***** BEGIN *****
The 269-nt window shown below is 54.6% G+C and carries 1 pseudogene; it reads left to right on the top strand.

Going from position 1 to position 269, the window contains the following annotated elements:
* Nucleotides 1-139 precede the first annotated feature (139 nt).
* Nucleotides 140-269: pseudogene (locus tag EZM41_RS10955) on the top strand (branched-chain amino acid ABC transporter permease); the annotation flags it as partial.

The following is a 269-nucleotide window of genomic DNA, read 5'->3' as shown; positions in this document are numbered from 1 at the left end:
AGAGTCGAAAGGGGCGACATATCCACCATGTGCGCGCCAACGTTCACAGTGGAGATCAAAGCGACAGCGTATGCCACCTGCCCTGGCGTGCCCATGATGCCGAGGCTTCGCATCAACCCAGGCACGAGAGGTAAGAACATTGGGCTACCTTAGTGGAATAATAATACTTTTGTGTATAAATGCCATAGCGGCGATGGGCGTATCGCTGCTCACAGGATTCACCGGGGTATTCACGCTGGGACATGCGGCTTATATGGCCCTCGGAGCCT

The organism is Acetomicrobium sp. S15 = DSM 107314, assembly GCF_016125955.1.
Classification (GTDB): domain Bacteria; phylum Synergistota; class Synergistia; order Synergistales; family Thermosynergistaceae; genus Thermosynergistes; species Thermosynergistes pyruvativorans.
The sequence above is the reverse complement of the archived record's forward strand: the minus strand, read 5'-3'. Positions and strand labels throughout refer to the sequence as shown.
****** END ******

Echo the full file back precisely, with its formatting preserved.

The 269-nt window shown below is 54.6% G+C and carries 1 pseudogene; it reads left to right on the top strand.

Going from position 1 to position 269, the window contains the following annotated elements:
* Nucleotides 1-139 precede the first annotated feature (139 nt).
* Nucleotides 140-269: pseudogene (locus tag EZM41_RS10955) on the top strand (branched-chain amino acid ABC transporter permease); the annotation flags it as partial.

The following is a 269-nucleotide window of genomic DNA, read 5'->3' as shown; positions in this document are numbered from 1 at the left end:
AGAGTCGAAAGGGGCGACATATCCACCATGTGCGCGCCAACGTTCACAGTGGAGATCAAAGCGACAGCGTATGCCACCTGCCCTGGCGTGCCCATGATGCCGAGGCTTCGCATCAACCCAGGCACGAGAGGTAAGAACATTGGGCTACCTTAGTGGAATAATAATACTTTTGTGTATAAATGCCATAGCGGCGATGGGCGTATCGCTGCTCACAGGATTCACCGGGGTATTCACGCTGGGACATGCGGCTTATATGGCCCTCGGAGCCT

The organism is Acetomicrobium sp. S15 = DSM 107314, assembly GCF_016125955.1.
Classification (GTDB): domain Bacteria; phylum Synergistota; class Synergistia; order Synergistales; family Thermosynergistaceae; genus Thermosynergistes; species Thermosynergistes pyruvativorans.
The sequence above is the reverse complement of the archived record's forward strand: the minus strand, read 5'-3'. Positions and strand labels throughout refer to the sequence as shown.